Does God Really Exist?
I asked Fr. Totet how does he find his first assignment. “I first arrived here in 1994 for my overseas training and during this time I want though a dilemma. Everyday I saw people with one leg, malnourished children playing on the streets, young girls dragged into prostitution. Everywhere I go I see these faces. I began to ask where God is amidst all these sufferings. Why are there so many people maimed by landmines, children becoming orphans because of war and girls force into prostitution because of poverty? Does God really exist? Of course, I felt guilty with my question because I was a seminarian and had taken my vows at that. But as the days passed the question deepened. I rarely went to Mass and if did I felt empty. I was almost convinced that God did not exist.”
During his period of dilemma Fr. Totet met Vanna – a boy with elephantiasis, a kind of leprosy in which the skin takes on the appearance of an elephants hide. Every afternoon Vanna would go to Fr. Totet to have his wounds on his leg cleaned. Fr. Totet would boil water, prepare a towel and then start cleaning Vanna’s wounds.One day while cleaning Vanna's wounds he wondered. “Why am I doing all these for Vanna?" It suddenly dawned on him that he loves Vanna that’s why he was helping him. He finally found the missing piece in his question. “If I love Vanna and if God is love, therefore God exist. He had been here all along... in this land of suffering, in the land where my bestfriend, Richie gave up his life.”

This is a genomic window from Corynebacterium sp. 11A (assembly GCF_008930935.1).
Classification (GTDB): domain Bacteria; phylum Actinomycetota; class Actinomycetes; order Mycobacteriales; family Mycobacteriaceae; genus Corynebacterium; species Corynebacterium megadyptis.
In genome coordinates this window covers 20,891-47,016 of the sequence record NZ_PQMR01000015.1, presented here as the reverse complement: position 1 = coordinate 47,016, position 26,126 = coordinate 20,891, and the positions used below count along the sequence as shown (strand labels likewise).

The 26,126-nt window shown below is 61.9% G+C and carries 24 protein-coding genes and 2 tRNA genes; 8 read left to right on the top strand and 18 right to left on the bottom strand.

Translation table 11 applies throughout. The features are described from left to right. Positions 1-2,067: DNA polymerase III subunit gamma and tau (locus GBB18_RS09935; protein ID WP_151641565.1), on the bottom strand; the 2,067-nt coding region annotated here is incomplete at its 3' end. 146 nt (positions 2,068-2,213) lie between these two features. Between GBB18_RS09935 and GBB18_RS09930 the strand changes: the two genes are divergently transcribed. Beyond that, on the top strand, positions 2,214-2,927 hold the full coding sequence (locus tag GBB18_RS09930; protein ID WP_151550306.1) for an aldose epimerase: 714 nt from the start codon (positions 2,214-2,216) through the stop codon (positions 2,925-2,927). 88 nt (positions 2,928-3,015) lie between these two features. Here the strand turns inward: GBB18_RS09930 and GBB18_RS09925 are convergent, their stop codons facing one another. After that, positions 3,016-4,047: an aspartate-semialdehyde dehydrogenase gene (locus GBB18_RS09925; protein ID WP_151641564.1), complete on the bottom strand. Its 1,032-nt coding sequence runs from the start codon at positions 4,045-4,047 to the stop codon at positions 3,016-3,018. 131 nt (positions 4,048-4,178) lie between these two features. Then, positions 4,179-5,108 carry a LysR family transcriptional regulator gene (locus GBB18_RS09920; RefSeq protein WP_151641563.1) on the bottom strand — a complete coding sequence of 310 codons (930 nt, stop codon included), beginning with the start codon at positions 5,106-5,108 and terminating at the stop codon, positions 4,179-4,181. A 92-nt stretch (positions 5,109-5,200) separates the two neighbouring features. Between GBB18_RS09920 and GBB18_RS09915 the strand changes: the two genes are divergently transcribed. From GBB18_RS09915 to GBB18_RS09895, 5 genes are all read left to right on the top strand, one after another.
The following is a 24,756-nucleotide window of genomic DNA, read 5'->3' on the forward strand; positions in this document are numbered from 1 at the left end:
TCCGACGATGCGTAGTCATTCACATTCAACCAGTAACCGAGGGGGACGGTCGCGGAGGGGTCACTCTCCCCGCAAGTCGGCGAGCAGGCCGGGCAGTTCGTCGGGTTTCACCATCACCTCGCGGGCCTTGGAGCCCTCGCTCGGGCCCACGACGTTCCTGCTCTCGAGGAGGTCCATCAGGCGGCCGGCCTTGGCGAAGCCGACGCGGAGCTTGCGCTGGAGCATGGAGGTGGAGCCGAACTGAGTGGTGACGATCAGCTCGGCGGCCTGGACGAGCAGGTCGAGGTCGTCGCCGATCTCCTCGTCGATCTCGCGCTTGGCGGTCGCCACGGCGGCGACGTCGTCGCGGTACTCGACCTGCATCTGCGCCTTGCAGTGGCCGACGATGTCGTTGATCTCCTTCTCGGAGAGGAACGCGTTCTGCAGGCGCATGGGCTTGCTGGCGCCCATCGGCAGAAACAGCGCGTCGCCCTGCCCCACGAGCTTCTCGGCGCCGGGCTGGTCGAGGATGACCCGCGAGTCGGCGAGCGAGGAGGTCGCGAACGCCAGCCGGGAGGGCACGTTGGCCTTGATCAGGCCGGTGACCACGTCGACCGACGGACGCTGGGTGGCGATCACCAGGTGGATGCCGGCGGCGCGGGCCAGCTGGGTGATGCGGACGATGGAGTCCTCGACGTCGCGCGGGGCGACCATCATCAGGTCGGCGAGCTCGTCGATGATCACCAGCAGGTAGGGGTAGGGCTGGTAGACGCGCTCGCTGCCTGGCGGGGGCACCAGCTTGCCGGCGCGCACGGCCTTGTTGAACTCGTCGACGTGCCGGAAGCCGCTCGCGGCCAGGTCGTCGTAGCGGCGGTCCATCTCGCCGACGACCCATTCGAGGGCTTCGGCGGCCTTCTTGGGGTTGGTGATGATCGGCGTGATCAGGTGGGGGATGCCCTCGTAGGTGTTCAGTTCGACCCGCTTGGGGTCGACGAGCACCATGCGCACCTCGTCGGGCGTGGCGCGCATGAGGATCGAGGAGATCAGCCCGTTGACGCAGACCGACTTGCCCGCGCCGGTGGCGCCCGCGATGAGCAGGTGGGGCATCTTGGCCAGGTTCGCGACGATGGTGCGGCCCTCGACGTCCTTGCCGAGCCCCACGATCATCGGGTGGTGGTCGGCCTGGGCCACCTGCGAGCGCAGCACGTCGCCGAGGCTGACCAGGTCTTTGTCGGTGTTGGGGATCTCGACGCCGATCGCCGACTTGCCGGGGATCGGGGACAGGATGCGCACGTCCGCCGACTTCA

Hopeful in Cambodia
Fr. Totet sees so much capacity n the Khmer people. Despite their brokenness, they have the potential to reach out to others, talents to be tapped and skill to be developed. He senses a lot of goodness, dignity and hope. Take Vanna for example. He never forgot to say thank you with a smile to Fr. Totet. And meet Suka who lost both legs and even has missing fingers. After she finished her course at the center Suka can now sculpt and radiates with so much life. She even joined a seven-kilometer race for the handicapped on her wheelchair and won the second place.
Visit to Angkor Wat
Then I went to see Angkor Wat at Siem Reap province. I stayed at the Jesuit Refugee Service Center (JRS) where I met Totok, Fr. Widi and Kao. They showed me around the compound of the historic Angkor Wat. I was surprise at its expanse and looking at the intricate designs carved on huge stones of the temple built in 12th century was just amazing.